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nyc remembered by Suzanne Clary

PHOTOS COURTESTY OF CUTTY MCGILL/JAY HERITAGE CENTER

FROM A PEPPERCORN TO A “PATH THROUGH HISTORY”

BOWLING GREEN PLAQUE

Who came up with the idea for our first park in New York City? At which park can you find the oldest man-managed meadow in all of New York State? You’d be surprised at the answers as we take you on a path through Rye and New York history. From the 18th century to modern times, one renowned family recognized the power of verdant views to refresh and inspire; in fact they were the first to formalize designs for both the oldest park in Manhattan – Bowling Green; and the oldest man-managed meadow in New York State – located at John Jay’s ancestral home in the city of Rye. From the 1700s to the 1900s, these two deliberately articulated spaces provided fresh green havens outside the havoc of noisy urban and even suburban streets. Most remarkably they still serve that function for the public today

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as dedicated parkland. Visitors to the Jay Estate can sit in wicker chairs on the mansion’s veranda and revel in the sight of red-tailed hawks careening above ancient horse chestnut trees or just get lost scouting for the movement of newborn wild turkey poults in the tall stands of Indiangrass. The ¾ mile vista to Long Island Sound is incredibly serene. No doubt Manhattan counterparts are feeling the same way as they use binoculars to spot the aeries of peregrine falcons overlooking Bowling Green or enjoy playing ten-pins with the NY Chapter of Lawn Bowlers. According to the NY City Park website, “Bowling Green Park, the first official park in New York City, was established in 1733 and named by a resolution of the Common Council on March 12 of that year: “Resolved, that this Corporation will lease a piece of land lying at the lower end of Broadway, fronting to the Fort, to some of the inhabitants of the said Broadway in order to be inclosed to make a Bowling-Green thereof, with walks therein, for the beauty and ornament of said street, as well as for the recreation and delight of the inhabitants of the city, leaving the Street on each side thereof 50 ft. in breadth.” The green was leased at an annual rent of one peppercorn to none other than John Jay’s father, Peter (1704 -1782) and two of John’s uncles. These three were awarded the privilege to design and improve the park with grass, trees, and a wooden fence and most famously a field to play “the sport of bowls” (a game more closely related to bocce) and anecdotally, the Dutch nine-pins immortalized in Washington Irving’s tale of “Rip Van Winkle.” For all that Peter Jay did to create a beautiful park in the 11 years, by the time the lease was up, two of his children had been blinded by smallpox after an epidemic in the city. With another child, John, on the way it was prudent to move out of the city and Peter purchased 250 acres in Westchester County from one John Budd in 1745. Young John, born on December 12 of that same year undoubtedly grew up playing games of “bowls” in Rye, perhaps while his grandfather Auguste watched with pleasure, remembering what it was like to play with his own son in Manhattan. This country seat at Rye had to have been an easy sale. The property ran from the Old Pequot Path or King’s Highway (today’s Boston Post Road) to the Sound and provided water access with a dock. But the most striking feature of the Jay estate had to have been its view back in time. The Jays took possession of a 10,000-year-old, man-managed meadow. At the time Peter Jay purchased the land he was looking back at a wide open Siwanoy hunting ground and settlement with piles of shell middens that testified to the plenty of oysters and clams being seined in the harbor. Within the month he made the additional purchases of land to increase the estate to 400 acres plus, and secured a 23 acre parcel called “Hen Island” on top of that. This green oasis nurtured the spirit of one of our greatest patriots and he returned here throughout his life and storied career. From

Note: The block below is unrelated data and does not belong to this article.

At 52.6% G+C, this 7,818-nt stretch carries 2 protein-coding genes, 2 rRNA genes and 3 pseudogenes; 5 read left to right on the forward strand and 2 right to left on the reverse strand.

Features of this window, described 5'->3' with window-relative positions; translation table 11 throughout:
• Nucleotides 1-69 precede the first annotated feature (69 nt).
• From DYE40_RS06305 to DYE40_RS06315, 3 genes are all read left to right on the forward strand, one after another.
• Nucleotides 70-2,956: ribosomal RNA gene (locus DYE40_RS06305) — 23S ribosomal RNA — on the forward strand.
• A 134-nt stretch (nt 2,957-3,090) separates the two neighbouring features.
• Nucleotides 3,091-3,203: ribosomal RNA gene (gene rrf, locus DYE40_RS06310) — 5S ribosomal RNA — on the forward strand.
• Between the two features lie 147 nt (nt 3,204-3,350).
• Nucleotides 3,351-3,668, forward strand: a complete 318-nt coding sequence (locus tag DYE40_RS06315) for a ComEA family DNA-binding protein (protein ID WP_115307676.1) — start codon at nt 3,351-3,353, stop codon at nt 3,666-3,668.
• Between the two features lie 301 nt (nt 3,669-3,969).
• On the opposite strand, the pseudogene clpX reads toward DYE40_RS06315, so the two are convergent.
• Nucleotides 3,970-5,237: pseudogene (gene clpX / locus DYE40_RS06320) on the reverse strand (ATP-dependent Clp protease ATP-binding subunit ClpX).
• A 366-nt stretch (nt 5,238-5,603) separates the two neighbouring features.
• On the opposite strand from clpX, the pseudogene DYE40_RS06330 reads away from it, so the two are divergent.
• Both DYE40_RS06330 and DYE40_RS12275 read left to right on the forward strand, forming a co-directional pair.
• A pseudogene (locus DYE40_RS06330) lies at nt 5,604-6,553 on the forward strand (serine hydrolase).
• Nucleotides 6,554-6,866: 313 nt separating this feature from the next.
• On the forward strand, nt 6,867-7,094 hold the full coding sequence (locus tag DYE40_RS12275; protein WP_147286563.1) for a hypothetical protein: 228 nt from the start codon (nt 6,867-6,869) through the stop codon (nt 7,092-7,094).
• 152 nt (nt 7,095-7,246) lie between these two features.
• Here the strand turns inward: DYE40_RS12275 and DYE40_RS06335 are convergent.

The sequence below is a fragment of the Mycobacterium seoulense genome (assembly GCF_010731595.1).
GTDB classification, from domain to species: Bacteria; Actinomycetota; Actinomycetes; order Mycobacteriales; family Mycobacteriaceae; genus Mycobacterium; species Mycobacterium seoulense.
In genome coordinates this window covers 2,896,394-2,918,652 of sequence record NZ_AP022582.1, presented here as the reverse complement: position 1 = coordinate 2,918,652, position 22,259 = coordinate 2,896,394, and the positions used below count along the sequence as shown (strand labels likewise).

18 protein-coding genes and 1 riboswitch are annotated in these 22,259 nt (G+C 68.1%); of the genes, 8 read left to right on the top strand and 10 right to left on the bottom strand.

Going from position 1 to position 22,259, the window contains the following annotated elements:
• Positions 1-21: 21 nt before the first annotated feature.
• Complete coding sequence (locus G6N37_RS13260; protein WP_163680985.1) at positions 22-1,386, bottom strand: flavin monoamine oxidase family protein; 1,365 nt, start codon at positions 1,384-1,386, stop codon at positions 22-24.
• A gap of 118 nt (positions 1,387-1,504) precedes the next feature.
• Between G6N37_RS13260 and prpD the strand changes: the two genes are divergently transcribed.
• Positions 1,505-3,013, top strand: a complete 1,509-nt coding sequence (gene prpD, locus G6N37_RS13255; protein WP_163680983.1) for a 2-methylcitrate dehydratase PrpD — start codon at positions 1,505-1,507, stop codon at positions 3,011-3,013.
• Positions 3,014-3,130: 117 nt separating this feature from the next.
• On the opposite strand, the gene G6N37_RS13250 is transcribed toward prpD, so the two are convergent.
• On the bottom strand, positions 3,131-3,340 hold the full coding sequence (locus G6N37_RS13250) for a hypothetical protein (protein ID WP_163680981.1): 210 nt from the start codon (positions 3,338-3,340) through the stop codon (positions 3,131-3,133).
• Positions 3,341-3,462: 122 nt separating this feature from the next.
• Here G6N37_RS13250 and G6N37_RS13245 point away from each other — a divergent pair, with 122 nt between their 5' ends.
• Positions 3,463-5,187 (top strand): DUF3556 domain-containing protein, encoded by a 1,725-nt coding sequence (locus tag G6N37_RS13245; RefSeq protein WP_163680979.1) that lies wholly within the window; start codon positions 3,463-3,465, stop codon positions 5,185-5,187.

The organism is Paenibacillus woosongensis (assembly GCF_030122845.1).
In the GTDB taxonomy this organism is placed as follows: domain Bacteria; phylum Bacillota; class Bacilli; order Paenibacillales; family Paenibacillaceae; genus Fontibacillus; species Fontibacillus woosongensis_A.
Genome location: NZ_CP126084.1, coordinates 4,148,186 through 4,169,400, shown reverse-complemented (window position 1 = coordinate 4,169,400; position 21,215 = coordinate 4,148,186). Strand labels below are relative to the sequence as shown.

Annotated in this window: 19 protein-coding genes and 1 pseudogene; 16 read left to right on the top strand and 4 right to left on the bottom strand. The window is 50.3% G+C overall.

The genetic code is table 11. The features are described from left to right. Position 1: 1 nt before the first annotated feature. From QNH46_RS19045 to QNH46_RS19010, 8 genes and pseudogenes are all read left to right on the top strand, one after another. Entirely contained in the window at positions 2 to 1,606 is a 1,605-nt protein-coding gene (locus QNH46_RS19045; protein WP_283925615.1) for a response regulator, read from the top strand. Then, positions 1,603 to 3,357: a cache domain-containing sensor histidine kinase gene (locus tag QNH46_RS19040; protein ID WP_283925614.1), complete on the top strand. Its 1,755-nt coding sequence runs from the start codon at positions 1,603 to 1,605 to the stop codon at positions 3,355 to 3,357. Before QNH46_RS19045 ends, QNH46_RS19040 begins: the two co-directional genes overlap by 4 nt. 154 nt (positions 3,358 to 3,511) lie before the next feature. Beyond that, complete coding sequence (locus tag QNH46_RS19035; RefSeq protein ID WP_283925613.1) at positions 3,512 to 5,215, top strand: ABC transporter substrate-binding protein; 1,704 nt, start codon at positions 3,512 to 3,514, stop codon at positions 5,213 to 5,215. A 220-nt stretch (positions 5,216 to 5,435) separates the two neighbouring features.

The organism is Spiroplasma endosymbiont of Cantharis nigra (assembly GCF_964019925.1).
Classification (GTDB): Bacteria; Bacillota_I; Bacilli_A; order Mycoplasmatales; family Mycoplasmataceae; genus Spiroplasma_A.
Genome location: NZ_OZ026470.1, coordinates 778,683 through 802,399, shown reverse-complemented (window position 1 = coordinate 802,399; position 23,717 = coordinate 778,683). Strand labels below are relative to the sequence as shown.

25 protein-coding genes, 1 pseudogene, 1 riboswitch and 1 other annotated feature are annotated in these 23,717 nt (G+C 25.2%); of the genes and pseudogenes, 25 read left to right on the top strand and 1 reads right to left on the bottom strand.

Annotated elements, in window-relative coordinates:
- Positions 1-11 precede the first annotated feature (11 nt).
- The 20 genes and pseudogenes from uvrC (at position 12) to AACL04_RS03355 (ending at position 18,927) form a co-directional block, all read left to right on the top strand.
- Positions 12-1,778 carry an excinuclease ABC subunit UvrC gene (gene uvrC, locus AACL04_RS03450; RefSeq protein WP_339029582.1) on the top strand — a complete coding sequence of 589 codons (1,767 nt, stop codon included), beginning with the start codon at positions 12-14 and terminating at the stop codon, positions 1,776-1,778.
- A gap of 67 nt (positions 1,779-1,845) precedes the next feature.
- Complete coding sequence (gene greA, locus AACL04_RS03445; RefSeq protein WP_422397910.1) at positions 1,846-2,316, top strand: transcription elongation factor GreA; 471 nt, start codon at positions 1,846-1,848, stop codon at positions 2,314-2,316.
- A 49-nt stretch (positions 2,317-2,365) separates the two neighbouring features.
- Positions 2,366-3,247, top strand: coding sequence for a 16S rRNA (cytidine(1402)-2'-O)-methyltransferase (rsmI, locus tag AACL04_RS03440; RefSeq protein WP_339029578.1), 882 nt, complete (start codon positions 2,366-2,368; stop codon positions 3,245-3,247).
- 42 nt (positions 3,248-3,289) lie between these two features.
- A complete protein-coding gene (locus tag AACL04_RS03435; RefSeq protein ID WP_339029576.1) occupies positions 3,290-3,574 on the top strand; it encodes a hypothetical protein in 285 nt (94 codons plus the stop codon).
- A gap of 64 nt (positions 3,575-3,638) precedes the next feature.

Profile for Weston Magazine Group

the upper east side magazine 53  

http://www.westonmagazinegroup.com, weston magazine group publisher of 14 upscale & sophisticated hyper-local regional luxury lifestyle maga...

the upper east side magazine 53  

http://www.westonmagazinegroup.com, weston magazine group publisher of 14 upscale & sophisticated hyper-local regional luxury lifestyle maga...